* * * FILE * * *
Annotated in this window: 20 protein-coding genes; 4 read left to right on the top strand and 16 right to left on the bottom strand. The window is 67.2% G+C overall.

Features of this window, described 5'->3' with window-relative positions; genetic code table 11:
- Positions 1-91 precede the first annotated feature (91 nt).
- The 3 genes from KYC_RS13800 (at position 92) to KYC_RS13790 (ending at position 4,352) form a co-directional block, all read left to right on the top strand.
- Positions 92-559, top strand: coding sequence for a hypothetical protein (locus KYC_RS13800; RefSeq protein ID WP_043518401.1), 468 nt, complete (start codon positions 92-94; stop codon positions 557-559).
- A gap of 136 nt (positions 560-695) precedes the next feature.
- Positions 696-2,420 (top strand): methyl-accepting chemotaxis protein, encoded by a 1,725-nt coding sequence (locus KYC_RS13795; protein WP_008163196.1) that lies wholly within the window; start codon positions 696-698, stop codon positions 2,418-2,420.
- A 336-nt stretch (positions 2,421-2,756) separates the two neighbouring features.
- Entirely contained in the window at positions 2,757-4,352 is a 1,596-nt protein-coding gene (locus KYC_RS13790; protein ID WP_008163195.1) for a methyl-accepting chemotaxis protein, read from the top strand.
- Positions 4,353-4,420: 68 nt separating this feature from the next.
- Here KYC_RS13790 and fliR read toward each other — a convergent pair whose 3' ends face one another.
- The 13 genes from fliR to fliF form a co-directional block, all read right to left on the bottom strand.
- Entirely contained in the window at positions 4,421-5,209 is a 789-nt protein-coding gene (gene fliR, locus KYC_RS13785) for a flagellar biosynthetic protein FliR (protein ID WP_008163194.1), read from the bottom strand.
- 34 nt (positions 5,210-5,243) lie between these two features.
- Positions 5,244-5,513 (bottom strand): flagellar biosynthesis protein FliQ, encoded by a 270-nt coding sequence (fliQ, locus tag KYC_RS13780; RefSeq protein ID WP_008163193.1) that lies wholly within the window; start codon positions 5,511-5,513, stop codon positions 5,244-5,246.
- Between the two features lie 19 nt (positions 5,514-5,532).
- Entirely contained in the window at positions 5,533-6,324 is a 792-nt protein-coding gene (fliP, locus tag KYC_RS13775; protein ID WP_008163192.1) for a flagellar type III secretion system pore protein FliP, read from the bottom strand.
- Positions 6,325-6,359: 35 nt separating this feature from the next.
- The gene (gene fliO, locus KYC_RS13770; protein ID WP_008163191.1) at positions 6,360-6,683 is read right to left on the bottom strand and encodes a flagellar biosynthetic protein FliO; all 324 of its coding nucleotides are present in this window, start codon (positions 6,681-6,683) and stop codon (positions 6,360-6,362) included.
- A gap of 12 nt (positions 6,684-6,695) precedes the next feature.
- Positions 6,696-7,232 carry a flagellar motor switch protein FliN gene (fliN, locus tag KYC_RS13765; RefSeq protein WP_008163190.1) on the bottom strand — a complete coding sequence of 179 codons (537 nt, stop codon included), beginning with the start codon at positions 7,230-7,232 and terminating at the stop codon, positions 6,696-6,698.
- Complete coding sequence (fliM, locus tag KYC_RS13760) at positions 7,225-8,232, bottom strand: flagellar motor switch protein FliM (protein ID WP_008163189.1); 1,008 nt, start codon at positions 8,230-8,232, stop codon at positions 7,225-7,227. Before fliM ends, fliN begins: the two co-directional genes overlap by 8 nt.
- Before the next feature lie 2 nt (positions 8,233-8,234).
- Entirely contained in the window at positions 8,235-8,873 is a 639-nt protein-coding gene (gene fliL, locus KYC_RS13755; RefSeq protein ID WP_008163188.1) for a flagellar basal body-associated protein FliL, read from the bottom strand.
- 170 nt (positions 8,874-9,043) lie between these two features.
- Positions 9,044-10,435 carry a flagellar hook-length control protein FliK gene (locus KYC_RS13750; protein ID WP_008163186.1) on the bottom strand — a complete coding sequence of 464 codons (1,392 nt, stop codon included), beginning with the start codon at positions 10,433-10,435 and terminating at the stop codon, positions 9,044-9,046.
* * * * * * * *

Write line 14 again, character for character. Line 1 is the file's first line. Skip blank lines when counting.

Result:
- 34 nt (positions 5,210-5,243) lie between these two features.